The only comprehensive study to date on physiological yawning in animals was carried out by Anias et al. (1984) who produced a "high yawning frequency" line of Sprague-Dawley rats through selective breeding. They found a clear circadian pattern in spontaneous yawning with the highest frequency being evident during the last hour of the light period. Interestingly, this coincides with the time of the lowest daily dopamine turnover rate (Cahill and Ehret 1981) which suggests some form of dopaminergic control of spontaneous yawning.
Spontaneous, physiological yawning is a behaviour categorized by ethologists as a "stereotyped action pattern" (see Provine 1986 and references therein). In humans, yawns can be released by observing yawns, thinking about yawning, or even reading about yawning (Provine 1986). There have been a number of speculations concerning the function of yawning. One proposal is that yawning is useful for "stretching the face". By causing contraction of the facial muscles, yawning forces blood through cerebral vessels to the brain which may have an alerting effect (Heusner 1946; Barbizet 1958). Similarly, it has been suggested that yawning may increase blood oxygen levels during the deep air inspiration which accompanies the response (Bartlett et al. 1971). However, a study by Provine (1986) has cast doubt on the respiratory hypothesis since there was no correlation between yawn duration and interyawn interval (ie. infrequent yawners did not compensate by producing yawns of longer duration).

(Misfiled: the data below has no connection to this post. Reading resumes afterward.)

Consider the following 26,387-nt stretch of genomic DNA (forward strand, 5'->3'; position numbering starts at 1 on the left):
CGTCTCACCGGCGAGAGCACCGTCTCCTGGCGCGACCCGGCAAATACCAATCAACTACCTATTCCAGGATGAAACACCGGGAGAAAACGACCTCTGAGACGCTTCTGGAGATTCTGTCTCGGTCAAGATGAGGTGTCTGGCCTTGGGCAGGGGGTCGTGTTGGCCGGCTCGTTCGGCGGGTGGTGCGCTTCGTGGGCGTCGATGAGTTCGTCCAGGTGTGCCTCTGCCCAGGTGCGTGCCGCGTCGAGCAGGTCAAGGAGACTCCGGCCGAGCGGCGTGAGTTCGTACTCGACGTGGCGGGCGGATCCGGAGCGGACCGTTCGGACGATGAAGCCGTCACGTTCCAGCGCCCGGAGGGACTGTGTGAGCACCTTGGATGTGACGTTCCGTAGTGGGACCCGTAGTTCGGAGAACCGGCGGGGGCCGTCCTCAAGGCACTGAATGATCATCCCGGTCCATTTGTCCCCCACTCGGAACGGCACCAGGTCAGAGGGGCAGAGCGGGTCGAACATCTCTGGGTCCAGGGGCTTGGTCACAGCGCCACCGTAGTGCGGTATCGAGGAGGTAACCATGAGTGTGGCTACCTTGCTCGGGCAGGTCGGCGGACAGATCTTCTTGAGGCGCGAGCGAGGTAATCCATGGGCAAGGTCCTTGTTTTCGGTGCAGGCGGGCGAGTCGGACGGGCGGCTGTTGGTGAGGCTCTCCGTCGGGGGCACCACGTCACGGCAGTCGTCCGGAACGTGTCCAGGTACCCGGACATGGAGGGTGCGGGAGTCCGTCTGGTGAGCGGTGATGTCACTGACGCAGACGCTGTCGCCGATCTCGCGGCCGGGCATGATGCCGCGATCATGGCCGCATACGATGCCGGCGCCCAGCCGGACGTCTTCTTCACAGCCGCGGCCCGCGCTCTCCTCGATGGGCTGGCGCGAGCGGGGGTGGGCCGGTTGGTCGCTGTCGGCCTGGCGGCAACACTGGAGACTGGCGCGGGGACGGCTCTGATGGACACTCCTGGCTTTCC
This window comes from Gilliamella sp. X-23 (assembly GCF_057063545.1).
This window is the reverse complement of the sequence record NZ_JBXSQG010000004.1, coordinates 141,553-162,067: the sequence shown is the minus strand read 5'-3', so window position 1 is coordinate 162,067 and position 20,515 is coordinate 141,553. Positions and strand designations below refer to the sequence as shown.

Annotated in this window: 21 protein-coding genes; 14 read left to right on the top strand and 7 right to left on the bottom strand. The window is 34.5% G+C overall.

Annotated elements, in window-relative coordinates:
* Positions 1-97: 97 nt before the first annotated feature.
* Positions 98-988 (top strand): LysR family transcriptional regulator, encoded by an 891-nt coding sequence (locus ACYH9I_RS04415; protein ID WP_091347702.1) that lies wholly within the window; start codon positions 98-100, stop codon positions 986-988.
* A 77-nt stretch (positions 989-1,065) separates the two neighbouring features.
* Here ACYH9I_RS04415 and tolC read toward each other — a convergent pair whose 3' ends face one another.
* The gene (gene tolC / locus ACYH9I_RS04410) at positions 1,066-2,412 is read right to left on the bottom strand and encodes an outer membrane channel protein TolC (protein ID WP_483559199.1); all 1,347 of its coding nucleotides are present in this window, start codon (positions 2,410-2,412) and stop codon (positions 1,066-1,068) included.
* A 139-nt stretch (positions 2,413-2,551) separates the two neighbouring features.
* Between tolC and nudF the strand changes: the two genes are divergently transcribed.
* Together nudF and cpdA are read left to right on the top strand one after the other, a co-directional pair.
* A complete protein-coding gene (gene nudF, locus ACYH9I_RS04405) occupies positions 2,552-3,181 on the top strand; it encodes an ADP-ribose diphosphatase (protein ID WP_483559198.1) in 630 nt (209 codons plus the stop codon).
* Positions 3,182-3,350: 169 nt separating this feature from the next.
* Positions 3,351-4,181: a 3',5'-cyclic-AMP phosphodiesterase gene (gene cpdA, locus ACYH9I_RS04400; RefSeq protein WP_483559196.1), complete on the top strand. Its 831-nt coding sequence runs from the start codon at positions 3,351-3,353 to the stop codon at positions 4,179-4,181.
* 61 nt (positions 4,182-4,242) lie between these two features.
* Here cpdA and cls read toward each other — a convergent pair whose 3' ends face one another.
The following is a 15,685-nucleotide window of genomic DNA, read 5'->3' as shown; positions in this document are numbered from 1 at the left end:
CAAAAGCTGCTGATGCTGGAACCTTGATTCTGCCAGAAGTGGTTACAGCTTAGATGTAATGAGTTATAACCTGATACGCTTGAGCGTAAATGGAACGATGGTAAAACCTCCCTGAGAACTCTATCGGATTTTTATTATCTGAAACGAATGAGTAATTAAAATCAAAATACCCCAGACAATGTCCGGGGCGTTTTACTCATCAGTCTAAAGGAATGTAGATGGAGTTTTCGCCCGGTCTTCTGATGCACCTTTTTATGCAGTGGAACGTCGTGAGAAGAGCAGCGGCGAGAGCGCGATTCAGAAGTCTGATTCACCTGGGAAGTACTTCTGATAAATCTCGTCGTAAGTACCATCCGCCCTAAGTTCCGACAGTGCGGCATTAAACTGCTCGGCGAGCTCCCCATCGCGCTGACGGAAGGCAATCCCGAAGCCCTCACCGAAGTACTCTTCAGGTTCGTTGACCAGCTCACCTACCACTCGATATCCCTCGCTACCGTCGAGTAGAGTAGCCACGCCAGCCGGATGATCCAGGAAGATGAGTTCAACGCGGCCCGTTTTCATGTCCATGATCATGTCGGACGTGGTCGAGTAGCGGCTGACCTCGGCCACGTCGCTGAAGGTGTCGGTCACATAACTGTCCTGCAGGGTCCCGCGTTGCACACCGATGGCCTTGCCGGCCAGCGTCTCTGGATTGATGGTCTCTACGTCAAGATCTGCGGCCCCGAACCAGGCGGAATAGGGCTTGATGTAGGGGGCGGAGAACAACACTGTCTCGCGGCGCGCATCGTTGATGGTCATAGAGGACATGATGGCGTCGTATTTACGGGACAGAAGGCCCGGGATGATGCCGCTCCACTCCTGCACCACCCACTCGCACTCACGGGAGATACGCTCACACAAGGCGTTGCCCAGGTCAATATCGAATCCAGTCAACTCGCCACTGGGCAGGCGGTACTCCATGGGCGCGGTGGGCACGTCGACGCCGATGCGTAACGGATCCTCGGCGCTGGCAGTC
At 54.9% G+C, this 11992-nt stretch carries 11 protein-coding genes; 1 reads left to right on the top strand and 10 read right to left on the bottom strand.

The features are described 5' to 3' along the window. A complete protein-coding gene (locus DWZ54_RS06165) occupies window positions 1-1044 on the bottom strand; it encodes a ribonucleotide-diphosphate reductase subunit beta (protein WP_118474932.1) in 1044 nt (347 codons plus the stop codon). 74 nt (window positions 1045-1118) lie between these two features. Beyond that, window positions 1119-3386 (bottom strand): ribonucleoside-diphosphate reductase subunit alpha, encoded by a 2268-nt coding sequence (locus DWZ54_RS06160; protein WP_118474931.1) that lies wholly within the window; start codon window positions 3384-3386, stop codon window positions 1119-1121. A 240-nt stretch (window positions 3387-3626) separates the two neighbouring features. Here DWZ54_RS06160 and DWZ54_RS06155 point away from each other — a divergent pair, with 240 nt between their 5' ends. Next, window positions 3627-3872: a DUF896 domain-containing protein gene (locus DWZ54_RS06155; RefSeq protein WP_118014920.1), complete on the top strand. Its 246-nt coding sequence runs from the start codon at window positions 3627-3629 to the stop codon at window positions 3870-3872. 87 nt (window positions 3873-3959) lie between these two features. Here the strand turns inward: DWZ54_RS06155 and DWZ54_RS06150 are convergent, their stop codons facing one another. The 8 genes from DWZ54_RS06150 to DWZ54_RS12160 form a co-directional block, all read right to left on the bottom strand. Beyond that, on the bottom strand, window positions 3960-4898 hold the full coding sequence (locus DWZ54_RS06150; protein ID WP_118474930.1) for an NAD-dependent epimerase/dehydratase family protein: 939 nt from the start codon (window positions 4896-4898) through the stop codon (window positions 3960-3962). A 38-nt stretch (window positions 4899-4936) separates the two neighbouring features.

Yawning is also of clinical interest since it has been reported to be associated with a number of disorders including epilepsy, epidemic encephalitis and Huntington's chorea (Heusner 1946), hysteria and brainstem lesions (Barbizet 1958) and adrenoleucodystrophy (which interestingly is accompanied by high blood ACTH levels; Kataoka et al. 1980). Yawning is also reported to be associated with opiate withdrawal in man (Himmelsbach 1939). In contrast, it has been reported that apomorphine-induced yawning in rats is reduced by the opiate antagonist naloxone (Szechtman 1984). However, it appears that the effects of naloxone on yawning may not be opiate-receptor-mediated (Berendsen and Gower 1986).
It seems likely that yawning may have an important social function both in apes (Hadidian 1980) and in humans (Barbizet 1958). In man, yawning is often regarded as an expression of indifference and/or boredom although social etiquette demands that the yawn is hidden by putting one's hand over one's mouth.
We believe that yawning and stretching may signal the termination of stressful experience or of sustained concentration. Experimental evidence is lacking, but there are anecdotal observations which suggest that yawning and stretching may be behavioural features of recovery from at least certain forms of stress. For example, one of us (SJQ sat amongst a large class of students in Northern Ireland who were being addressed by a visiting rescarch worker. He wanted them to answer direct questions about the impact of the "Troubles'" (ie. the period from 1969 to the present day during which there has been widespread violence) on their personal lives, and on those of their families and friends. The effect of his talk on the behaviour of the students was startling. Under normal circumstances, like students anywhere, his audience would have shown periodic fidgeting, whispering, looking-about, coughing, and so on. On this occasion, however, the entire class sat motionless, and expressionless, when it became clear that they were being asked about widespread fears and anxieties, and about injuries and deaths which may have befalien members of their families, their friends, and neighbours. There was a palpable feeling of tension throughout the lecture room.